Open letter to Chen Chu
Dear Kaohsiung Mayor Chen Chu (陳菊),
As the producer (John Lewis) and director (Jeff Daniels) of The 10 Conditions of Love, we thank you sincerely for the courageous and principled decision of the Kaohsiung City Government to permit further screenings of our documentary at the Kaohsiung Film Festival (KFF), in addition to the screenings last week. As filmmakers, we are doubly blessed.
We hope these additional screenings, forming as they do the original intention of the KFF, will reassure those who may have wavered in their faith in your long-standing struggle and adherence to the struggle for democracy and human rights in Taiwan and Asia, in particular in Tibet and Xinjiang, and in the world generally.
We appreciate the immense pressure brought to bear on your administration by the People’s Republic of China (PRC) over the programming of the documentary in the KFF.
We believe the symbolism of your decision to permit further screenings will be welcomed and acclaimed by commentators and film-goers around the globe and will permanently establish Kaohsiung as one of the region’s most important and serious film festivals with an international reputation for integrity under pressure.
KFF will further establish its position as a leading cultural force in Taiwan by its plan to organize advance screenings of The 10 Conditions of Love throughout Taiwan. We have had numerous approaches by some parties in Taiwan claiming to have acquired rights to screenings, but we wish to confirm that only KFF can authorize screenings.
The Kaohsiung City Government and KFF have worked hard under great political duress to achieve this outcome. We hope organizations that wish to screen the film will contact KFF. It is important that these screenings are conducted legally because the rule of law is the first step towards the guarantee of human rights.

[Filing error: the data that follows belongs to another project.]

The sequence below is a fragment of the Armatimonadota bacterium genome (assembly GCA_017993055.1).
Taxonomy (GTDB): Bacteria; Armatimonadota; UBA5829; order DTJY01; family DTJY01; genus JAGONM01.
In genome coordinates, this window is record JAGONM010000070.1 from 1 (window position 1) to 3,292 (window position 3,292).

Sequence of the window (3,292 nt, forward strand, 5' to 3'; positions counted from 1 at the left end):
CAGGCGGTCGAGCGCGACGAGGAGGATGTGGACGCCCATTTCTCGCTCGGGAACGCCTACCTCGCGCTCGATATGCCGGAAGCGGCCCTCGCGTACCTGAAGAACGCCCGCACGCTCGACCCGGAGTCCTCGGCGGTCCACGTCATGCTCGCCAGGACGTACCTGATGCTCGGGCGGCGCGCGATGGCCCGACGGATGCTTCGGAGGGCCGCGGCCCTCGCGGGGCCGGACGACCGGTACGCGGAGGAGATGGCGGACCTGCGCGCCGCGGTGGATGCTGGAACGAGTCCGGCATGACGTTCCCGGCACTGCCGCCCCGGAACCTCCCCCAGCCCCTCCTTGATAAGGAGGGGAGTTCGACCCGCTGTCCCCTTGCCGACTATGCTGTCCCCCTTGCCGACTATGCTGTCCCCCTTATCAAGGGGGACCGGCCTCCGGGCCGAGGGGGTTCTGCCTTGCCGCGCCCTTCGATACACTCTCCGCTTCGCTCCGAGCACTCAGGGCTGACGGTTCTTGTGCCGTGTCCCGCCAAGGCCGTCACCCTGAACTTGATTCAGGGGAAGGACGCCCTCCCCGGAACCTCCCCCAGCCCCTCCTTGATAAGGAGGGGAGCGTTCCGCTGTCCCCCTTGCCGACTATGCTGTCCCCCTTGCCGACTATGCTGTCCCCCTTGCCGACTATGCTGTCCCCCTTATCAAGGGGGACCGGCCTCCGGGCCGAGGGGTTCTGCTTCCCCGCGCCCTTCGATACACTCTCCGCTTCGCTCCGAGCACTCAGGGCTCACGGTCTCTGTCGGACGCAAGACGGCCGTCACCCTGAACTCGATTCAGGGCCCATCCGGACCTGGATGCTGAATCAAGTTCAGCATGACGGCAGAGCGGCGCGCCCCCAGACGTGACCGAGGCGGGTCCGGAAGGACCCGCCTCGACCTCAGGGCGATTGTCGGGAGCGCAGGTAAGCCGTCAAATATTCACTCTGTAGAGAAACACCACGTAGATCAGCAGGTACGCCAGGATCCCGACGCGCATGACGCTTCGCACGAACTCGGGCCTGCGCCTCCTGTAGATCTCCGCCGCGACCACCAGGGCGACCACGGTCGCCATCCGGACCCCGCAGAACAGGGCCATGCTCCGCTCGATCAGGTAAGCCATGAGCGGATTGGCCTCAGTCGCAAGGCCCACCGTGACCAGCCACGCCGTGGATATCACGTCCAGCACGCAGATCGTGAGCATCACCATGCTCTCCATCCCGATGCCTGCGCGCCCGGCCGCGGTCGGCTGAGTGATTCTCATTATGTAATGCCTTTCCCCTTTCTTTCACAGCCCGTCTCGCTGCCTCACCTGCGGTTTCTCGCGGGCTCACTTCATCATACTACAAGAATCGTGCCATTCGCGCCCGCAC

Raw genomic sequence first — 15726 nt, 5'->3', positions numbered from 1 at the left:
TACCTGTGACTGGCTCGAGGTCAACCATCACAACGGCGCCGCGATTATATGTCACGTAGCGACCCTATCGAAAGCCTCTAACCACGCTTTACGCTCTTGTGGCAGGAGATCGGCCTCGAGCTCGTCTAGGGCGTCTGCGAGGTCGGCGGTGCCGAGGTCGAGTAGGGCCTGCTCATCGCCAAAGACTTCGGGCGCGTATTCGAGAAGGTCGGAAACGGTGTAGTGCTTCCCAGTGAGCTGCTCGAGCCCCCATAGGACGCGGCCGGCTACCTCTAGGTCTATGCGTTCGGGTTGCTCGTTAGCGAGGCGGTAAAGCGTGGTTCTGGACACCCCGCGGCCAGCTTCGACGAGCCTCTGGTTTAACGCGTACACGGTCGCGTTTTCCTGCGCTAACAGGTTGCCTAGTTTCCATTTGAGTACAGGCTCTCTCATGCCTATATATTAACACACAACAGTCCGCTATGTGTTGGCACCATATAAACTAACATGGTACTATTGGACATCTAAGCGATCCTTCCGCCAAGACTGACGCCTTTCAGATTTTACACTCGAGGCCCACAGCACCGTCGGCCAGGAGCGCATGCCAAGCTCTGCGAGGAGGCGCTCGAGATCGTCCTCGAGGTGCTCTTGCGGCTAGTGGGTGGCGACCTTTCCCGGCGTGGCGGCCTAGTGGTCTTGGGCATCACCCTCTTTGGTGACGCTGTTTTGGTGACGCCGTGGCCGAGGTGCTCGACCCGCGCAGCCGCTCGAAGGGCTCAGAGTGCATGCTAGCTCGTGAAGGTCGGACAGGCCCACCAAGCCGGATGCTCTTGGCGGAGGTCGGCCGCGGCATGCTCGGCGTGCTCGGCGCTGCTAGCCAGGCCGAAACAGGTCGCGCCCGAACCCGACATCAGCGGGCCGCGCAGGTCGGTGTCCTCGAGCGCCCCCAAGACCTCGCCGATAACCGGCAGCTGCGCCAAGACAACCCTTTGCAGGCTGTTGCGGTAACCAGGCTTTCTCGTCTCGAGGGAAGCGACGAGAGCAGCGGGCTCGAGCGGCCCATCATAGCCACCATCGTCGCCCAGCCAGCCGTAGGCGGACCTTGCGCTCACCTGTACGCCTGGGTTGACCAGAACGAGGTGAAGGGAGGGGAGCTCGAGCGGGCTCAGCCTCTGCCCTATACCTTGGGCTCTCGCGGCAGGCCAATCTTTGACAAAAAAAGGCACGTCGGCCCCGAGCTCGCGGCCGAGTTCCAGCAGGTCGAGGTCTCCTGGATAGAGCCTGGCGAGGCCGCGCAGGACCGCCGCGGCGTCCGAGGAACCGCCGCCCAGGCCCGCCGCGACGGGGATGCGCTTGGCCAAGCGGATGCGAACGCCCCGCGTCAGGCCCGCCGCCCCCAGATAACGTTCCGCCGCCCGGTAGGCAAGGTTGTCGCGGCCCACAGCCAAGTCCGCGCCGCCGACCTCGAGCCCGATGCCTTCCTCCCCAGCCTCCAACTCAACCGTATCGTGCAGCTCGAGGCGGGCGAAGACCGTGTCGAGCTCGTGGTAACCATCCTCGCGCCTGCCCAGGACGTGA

China must be resisted powerfully in its attempt to tell democracies what they may or may not see. It has attempted in past months to do this in Australia and again in New Zealand. In each case, its efforts were rebuffed firmly.
Compromise does not work with the Chinese in the matter of the Uighurs and World Uyghur Congress leader Rebiya Kadeer. Nor with Tibet.
We refer to a recent editorial in Taiwan News this week which said that there can be no retreat on free speech — not in Taiwan, not anywhere.
Once again, we express our gratitude and admiration for your actions in this matter.
Reflections on turning 60
Happy birthday to the PRC as it turns 60 years old this week. Six decades filled with turbulence, hardship and various modernization efforts have culminated in recent economic prosperity. But the lessons learned from the past should not be forgotten.
Development without consideration for the welfare of its citizens can and will lead to disastrous consequences. The string of food scandals that have plagued China in recent years and the appropriation of land in rural areas without fair compensation to the people suggests that the bureaucrats in charge of China’s development have not heeded the warnings from the past 60 years.
Initiating human-centered growth, taking into account such things as the health and education of the people and care for the environment, among others, will lead to not only an economically strong China, but a healthy and prosperous society that would serve the nation in the future.
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